Firstly, do not let the length of Tom Pointer’s “One Lucky Fool” deter you from reading it. While it may appear a tad too long, I assure you that once you begin reading, you will forget about the length. Remember when you first watched Titanic and thought to yourself how you’re going to make it through a 3 hour plus movie, and then before you know it Kate Winslet and Leo DiCaprio are murmuring love nothings in the frozen Arctic water? Hold on to that feeling.
William Brown, who also goes by “Rooster” just sort of shows up to start a new life for himself in the opening pages of the novel. While this would not necessarily cause any major reverberations had the story been set in New York City or Toronto, but in a small Texan town in the 1950’s, well, lets say it causes the townsfolk to start talking… and speculating.
Seemingly free of any familial ties or financial bearings, Rooster rolls into town and upon his first interactions with the towns’ residents results in attempted murder. And it doesn’t stop there.
There is not one minute allowed for the reader to get comfortable with the complicated plot in Peter Bailey’s thriller “Walk in The Flesh.” Soon after the readers first introduction to Neil, the novel’s protagonist, Bailey begins to unravel a hastily-paced and original literary domain unique to this genre.
The novel is clearly an indisputable satire of the prevalence of technology and its capacity to essentially ruin lives. However, what Bailey does so interestingly in his richly detailed and realistic dialogue is he allows the construct of Science to have a conscience. This refreshing take on the oft-depicted malevolence of the scientific realm is what drives Neil’s journey to survive in a world of terrorism.
I am most definitely not someone who writes about the Illuminati or other such conspiracy-type theoretical constructs, however, I came across something on the internets today that I knew I had to share.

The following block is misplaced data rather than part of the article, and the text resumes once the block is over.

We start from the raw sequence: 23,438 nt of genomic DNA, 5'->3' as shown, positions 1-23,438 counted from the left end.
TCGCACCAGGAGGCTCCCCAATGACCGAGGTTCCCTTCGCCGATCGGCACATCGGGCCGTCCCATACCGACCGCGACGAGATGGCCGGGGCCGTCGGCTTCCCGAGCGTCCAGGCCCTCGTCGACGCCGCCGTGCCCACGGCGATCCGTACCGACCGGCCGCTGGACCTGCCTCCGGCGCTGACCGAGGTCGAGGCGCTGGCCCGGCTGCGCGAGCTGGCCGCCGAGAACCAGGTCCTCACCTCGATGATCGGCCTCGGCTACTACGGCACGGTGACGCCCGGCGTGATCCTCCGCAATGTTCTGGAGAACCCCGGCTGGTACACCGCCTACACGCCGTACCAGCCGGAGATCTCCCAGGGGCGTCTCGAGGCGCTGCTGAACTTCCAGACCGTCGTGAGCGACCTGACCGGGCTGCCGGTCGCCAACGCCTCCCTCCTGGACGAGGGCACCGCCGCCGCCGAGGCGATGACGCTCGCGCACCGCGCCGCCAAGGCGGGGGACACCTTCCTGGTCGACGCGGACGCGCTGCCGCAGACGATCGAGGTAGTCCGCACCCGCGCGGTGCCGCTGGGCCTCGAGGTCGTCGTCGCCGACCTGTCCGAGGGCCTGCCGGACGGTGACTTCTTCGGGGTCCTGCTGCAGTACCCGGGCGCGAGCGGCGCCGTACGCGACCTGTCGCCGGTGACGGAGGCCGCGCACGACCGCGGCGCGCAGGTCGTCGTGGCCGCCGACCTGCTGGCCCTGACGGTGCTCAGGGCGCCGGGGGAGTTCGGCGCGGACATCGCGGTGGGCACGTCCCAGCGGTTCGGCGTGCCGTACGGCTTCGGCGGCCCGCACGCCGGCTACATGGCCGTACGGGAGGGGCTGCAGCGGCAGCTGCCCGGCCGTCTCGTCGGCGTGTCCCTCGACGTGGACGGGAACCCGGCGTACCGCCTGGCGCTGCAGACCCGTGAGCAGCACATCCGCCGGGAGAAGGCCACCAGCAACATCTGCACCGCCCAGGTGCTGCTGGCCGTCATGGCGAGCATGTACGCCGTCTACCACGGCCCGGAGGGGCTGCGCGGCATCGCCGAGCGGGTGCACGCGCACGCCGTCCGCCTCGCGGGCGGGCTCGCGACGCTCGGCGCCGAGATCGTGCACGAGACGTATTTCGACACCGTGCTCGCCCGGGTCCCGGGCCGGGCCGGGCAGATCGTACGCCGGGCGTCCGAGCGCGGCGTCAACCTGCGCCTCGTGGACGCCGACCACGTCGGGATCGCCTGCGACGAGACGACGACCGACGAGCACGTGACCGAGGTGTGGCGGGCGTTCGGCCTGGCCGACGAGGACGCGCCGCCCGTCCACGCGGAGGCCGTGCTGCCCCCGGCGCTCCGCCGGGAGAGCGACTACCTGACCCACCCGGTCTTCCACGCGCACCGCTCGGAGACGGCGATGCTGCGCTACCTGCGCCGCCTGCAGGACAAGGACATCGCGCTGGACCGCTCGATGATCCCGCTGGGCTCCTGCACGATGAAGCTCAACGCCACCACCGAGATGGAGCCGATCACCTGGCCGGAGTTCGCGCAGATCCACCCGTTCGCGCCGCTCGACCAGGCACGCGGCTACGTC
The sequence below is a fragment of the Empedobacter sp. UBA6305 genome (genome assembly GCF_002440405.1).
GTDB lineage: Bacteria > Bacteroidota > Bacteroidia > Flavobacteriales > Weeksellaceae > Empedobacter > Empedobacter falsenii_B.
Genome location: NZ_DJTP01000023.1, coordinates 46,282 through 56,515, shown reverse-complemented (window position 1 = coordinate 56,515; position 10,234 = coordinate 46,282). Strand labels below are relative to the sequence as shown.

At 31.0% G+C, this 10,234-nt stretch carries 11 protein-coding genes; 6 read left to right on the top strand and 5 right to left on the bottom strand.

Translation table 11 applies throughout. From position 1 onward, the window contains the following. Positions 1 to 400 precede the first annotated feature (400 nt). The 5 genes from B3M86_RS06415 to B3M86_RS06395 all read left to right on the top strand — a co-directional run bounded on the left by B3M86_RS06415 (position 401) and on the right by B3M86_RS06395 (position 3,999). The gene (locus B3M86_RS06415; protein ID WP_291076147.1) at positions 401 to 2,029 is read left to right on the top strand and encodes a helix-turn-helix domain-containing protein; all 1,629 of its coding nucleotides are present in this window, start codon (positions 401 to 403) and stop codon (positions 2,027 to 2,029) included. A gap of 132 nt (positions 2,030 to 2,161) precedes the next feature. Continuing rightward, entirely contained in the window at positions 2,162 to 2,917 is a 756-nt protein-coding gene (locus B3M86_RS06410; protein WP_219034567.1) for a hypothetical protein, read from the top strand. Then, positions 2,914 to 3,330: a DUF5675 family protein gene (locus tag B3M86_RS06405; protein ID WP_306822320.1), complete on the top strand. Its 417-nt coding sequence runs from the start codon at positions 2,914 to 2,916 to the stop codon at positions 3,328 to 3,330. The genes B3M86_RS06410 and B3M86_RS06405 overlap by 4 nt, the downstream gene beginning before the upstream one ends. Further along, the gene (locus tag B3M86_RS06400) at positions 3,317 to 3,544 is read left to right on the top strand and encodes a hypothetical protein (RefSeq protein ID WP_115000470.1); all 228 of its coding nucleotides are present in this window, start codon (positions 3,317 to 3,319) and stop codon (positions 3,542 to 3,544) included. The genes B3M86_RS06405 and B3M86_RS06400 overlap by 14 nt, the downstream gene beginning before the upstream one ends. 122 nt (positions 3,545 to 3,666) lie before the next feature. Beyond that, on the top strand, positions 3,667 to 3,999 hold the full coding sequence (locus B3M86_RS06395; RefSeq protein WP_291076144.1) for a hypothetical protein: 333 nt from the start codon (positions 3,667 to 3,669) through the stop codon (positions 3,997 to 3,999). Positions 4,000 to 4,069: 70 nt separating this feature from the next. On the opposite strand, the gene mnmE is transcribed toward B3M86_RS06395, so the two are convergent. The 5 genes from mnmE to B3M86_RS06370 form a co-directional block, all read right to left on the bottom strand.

Now many of you have probably read about what I’m about to share in your many adventures and dalliances with popular culture. I, a true self-proclaimed pop culture junkie and fiend, am slightly embarrassed that only this morning brought about my exposure to this undeniable likeness and its subsequent visceral Oprah ‘A-Ha’ moment.
Doesn’t this certain pop stars domination of the entire world now make a whole lotta sense??
Doesn’t it seem that fictional characters with supernatural powers are often born, raised, or come of age in small town America? Is their something in the water in the deep plains of Texas or in the sands by the Mississippi River?
Justin March’s “Quick Save,” a bright and spry tale, has such a character. The protagonist in the novel is navigating the often turbulent waters that comprise the high school existence. Tapping into the angst and verve that encompasses the teenage experience, March richly develops characters who are both at one caustic and endearing.
Craig, now entering his junior year at Buckton High, finds himself friendless but not entirely unhappy. Fortunately, a new student enrolls in Buckton, Craig finds himself befriend by the effortlessly cool Quinton. Quinton, from California and who oozes charm, takes Craig into his inner circle and the two form a special friendship.
The two new friends couldn’t be any more different. Craig is shy and semi-geeky, while the exotic Quinton practically has a personality that oozes off the pages of the book. However, in due time, Craig soon discovers that Quentin’s seemingly unattainable coolness gets even cooler: the boy can predict the future.
Reading a novel based on a true story could turn out either really amazingly well (see Into the Wild) or very, very bad (well, I don’t want to get into trouble so let’s leave this one to your imagination). David Workman’s richly detailed “Letter From Alabama” fortunately falls into the former type of novelization, and I was very thankful for that discovery.
“Letter From Alabama” is a timeless piece of fiction. Telling the true story of a letter published in a small town newspaper in May 1952, Workman successfully manages to keep a neutral point of view in the often myriad of plot developments that can sometimes be difficult to endure. Tackling the overarching and weighty themes that are often depicted in many modern literary masterpieces, Workman’s weaving of the power of forgiveness and unconditional love of family demonstrates his clear talent of storytelling.
Book Cover of David Workman’s “Letter from Alabama”
P.S. The clip was shot in Toronto.